You started this business of yours to make more money — you want to be profitable. Well, that and probably some other important things, like being able to work when you want, where you want, do some good for the world…you get the idea.
What you didn’t plan on doing was constantly hustling just to feel like you were losing money. So why, no matter what you do, are you always in the red each month? Why are you constantly dipping into your savings and putting things on a credit card? Why isn’t your business making any money?
It’s because you don’t have sufficient money management skills.
Don’t take that too harshly — this is coming from someone who was almost $80K in credit card debt. Yeah. The big leagues. I sucked at managing my money, too.
I know firsthand what poor money management can do to you, and I wouldn’t wish that kind of stress on anyone. I say all of this to give you the tough love you need, because like you, I had a business I was desperate to grow but I couldn’t do it until I got my money-ish in order.
The good news is that if I could get out of that gigantic debt mountain, you can learn how to make the most of your money and do even better things with it.
Because money management isn’t a talent. It’s a skill that you can grow. But you can’t do any of that until you first pinpoint the problem.
This is the most obvious on today’s list, but it’s the number one reason why your business isn’t making any money.
Several years ago, when I was right in the thick of all that debt, it was because I thought I needed every little thing I saw — new courses, new tools, new software, etc.
I would justify my bad habits by blaming it on the biz…but in reality, there are very few things your business actually needs. What you need most, at the end of the day, is to sell! Everything else is just icing on the cake.
I want to sidebar here for a sec because one of the biggest reasons you’re overspending in your business is that you’re trying to justify purchases you don’t need. I know, duh, but reality check — that includes courses too!
In all my years as a business owner, I never saw the 94-course purchases I made do anything as they collected dust. If you want those resources to be helpful, you need to actually use them.
Buying another course isn’t going to solve your problems, no matter how enticing it may be. Your success with them depends on how much you participate and how much you’re open to changing your mindset.
Next time you’re tempted to digitally swipe your card and get a new course (this goes for masterminds and low-ticket offers too), go finish one you already have.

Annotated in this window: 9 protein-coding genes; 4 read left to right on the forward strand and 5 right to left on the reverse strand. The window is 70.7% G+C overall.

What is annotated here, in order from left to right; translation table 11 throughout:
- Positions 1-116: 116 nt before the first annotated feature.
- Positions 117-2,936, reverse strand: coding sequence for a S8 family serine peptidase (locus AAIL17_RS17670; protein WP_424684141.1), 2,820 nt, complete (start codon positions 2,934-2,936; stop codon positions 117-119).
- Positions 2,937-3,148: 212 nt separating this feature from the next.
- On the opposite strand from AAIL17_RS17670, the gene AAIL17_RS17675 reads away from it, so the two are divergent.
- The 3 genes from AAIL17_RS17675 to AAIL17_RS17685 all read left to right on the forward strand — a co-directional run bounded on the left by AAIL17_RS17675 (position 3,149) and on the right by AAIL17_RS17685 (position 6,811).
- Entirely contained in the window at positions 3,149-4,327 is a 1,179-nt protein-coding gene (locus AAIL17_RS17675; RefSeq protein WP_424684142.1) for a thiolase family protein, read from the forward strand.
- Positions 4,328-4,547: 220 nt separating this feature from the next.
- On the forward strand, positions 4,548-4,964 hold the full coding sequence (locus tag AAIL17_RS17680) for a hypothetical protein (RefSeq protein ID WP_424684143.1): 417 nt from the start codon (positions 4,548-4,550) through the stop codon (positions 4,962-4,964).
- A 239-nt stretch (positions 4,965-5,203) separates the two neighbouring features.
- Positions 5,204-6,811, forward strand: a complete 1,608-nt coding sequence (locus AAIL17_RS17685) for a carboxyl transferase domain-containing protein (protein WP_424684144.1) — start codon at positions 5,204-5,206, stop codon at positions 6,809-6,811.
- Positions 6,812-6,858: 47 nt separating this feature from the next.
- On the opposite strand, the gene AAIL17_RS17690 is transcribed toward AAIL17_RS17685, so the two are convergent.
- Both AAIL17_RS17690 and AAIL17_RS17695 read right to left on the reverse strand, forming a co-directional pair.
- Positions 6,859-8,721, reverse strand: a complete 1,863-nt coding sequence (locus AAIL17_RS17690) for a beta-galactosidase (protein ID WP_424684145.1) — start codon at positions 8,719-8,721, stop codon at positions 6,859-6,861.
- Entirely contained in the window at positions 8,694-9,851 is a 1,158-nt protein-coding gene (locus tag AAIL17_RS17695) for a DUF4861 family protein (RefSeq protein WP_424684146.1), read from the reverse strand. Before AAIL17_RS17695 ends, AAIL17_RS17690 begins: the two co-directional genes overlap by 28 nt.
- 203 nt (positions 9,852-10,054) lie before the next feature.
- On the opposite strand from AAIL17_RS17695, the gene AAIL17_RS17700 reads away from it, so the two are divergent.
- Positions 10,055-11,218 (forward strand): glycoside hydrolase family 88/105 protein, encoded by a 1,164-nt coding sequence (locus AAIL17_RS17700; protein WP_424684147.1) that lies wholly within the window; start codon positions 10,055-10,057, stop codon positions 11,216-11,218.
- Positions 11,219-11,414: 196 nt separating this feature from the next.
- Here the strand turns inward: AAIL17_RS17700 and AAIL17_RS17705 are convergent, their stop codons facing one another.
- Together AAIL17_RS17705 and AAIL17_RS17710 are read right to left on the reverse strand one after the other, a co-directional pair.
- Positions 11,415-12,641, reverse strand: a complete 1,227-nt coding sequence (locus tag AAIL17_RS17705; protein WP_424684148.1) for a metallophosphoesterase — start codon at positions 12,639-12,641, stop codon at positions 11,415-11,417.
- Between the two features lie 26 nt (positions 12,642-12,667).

In life in general, one of the biggest challenges people have with becoming financially healthy is not preparing for emergencies. They don’t think things will happen to them or just straight up forget to set money aside.
But this is so harmful to your bank account because if something does happen, unless you’re sitting on a mountain of cash, you’re SOL. You’re going to have to dip into savings or worse, charge it to a card.
This is exactly why financial forecasting is so important. It’s basically a business’s budget that helps you see your projected costs each month, what expenses might be backlogged, and any future expenses (like recurring annual subscriptions) that need to be earmarked.
Knowing all this will help you realistically see what you can set aside in savings each and every (please don’t skip it) month. Because not doing it is kind of like throwing your hard-earned money out the window.
Okay, I lied. This one is the most obvious on today’s list. No sales mean no money right?
A lack of sales can mean several things but again, if you aren’t prepared for a slow month (by saving and setting aside), you’re going to need to tap into your reserves. And where a lot of people run into problems is assuming selling comes in this order:
Create the product ➡ put the product up for sale ➡ cross your fingers you make $$ ➡ bask in the rewards.
No! Don’t do this. Flying by the seat of your pants or going off intuition is not a sales strategy. It may work once or twice, but it won’t work forever.
Forgoing goal setting means you don’t know how hard to push yourself. If you don’t have a clear revenue goal from your offer, you’re leaving your sales up to chance, and that has the potential to go south pretty fast.
Bookkeeping is definitely not the sexy stuff. It’s a pain in the butt, it’s time-consuming, and it’s not fun. But you NEED it.
Because not tracking those expenses and keeping those receipts in line won’t only blindside you during tax season, but will throw you for a loop when you try to calculate if your business is truly profitable.
You know what they say about assuming…
Think you’re “bad at math?” The good news is that tons of programs, software, and online tools that can help you out. But if this is something that is constantly a thorn in your side, you may want to consider outsourcing.
You’re not going to become someone who’s great with their money overnight. Becoming financially healthy in your small biz takes lots of time, lots of practice, and consistent effort. You may not see the results right away, but over time, you’ll be able to look back and see a change.
If you want to get started on the right foot though, you should probably set some realistic expectations on what your business might actually cost you. Take a look at the video below ‚ — I’m showing you what it really costs to run a small business: contractors, software, paying yourself…the whole shebang.